wget seemingly modifies file access permissions on XP

Herbert Stocker hersto@gmx.de
Thu Mar 31 17:51:00 GMT 2016

Hi mihau,

On 30.03.2016 16:39, mihau wrote:
 > hello,
 > (my setup is latest cygwin 32bit on Win XP SP3, logged in as
 > Administrator)
 > I have just updated my cygwin installation after a year or so and
 > stumbled upon weird behavior with its wget build. it seems to
 > screw file access permissions on downloaded files, rendering e.g.
 > downloaded exe files unusable (because even the administrator
 > doesnt have the rights to execute them).
 > this hasn't happened before today, but unfortunately I cannot tell
 > a. whether wget was updated today at all and if it was, b. which
 > version I had installed before.

And on 30.03.2016 19:55, mihau wrote:
 > any idea why wget cygwin interferes with those things though?
 > in my understanding it should just copy/save a file from a remote
 > server to a local computer, without even touching file permissions or
 > such. several windows batch files which I use now, either have to be
 > edited and "chmod +x" added in all of them - or I'll just stick with
 > wget mingw.

i just tried wget on a Linux box, and it also does not add x flags to
an .exe downloaded.

What wget does is downloading a file from an HTTP server and storing it
with default permissions. These seam to be 666 (rw-rw-rw-) with some of
the bits removed by your umask setting. (There is no x flag in (rw-rw-rw-).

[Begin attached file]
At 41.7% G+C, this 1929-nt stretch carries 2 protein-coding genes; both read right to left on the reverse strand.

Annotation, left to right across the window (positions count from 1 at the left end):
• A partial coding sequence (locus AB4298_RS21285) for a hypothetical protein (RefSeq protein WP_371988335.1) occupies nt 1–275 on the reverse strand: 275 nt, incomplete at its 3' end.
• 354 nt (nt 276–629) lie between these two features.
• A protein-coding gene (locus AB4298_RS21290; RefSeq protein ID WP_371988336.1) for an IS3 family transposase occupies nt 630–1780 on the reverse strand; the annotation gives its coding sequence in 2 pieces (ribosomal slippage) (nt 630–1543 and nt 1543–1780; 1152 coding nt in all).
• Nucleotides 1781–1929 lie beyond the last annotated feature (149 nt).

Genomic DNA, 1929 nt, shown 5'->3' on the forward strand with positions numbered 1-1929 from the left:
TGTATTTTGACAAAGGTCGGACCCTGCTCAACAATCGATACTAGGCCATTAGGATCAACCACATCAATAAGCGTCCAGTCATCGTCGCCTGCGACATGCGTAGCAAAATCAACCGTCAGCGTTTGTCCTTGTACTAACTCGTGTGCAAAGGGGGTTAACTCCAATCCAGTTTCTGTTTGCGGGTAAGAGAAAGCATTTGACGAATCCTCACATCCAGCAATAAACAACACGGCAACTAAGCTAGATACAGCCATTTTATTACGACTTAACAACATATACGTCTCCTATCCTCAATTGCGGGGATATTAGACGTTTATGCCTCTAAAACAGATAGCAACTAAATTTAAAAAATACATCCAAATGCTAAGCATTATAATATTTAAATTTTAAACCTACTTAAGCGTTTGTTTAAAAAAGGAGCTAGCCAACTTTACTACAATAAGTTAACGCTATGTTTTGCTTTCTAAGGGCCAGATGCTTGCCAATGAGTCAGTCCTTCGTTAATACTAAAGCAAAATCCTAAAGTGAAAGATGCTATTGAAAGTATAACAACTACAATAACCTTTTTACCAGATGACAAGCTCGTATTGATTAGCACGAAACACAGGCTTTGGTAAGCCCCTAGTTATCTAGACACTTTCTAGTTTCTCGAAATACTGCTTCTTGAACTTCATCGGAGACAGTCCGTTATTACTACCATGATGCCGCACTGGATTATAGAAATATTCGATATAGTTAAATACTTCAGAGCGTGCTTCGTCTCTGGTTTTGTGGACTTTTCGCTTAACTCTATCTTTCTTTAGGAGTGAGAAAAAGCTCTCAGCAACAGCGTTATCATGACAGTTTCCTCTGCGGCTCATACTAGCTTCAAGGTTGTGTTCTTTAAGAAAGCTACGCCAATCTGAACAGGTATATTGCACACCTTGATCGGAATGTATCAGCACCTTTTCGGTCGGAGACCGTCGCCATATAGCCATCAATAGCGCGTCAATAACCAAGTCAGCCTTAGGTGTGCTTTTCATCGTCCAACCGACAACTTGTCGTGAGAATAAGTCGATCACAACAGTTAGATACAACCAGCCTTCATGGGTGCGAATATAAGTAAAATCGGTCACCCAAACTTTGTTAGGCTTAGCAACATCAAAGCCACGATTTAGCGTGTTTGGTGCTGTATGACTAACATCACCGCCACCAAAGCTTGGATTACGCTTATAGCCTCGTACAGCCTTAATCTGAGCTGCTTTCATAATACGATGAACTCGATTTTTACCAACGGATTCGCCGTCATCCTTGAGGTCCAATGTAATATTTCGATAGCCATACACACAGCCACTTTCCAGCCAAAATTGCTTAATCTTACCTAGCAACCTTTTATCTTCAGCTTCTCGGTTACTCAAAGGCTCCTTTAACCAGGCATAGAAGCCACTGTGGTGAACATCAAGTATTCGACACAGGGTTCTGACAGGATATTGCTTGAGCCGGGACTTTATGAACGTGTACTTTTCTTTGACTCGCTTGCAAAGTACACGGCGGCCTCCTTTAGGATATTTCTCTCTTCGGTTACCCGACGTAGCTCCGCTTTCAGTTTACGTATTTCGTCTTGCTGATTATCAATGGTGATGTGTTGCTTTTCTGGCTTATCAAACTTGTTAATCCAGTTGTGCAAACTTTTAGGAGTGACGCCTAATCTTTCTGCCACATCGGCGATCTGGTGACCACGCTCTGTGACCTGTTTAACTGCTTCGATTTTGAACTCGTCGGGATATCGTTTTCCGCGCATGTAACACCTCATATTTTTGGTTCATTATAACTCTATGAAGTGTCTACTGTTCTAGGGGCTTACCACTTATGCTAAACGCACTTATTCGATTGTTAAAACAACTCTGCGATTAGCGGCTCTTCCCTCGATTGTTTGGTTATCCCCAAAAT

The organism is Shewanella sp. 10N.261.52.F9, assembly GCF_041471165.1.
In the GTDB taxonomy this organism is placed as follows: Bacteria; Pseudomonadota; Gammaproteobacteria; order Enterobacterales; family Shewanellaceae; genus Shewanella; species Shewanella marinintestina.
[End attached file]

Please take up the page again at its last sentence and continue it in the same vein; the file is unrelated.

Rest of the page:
We are talking about 666 or rwxrwxrwx style permissions because that's
the POSIX way of expressing permissions (untless ACLs are used).

And wget for Cygwin is a POSIX program and Cygwin translates the POSIX
system calls from wget (which are create file, write data to file,
close file, etc) to Win32 system calls that Windows can process. It
tries hard to provide a perfect POSIX environment to its applications.

On HTTP a file is just a bunch of bytes with a last modified time stamp
and a content type. HTTP does not transfer permission bits.
So if you say
 > it should just copy/save a file from a remote server
 > to a local computer, without even touching file permissions or such.
then this is what wget does. It downloads the file and stores it with 
default permissions.

i also find it a bit inconvenient to use chmod +x but that's correct
behaviour for wget.

And i just found out that a chmod +x is also necessary when extracting
ZIP files with unzip.


Herbert Stocker

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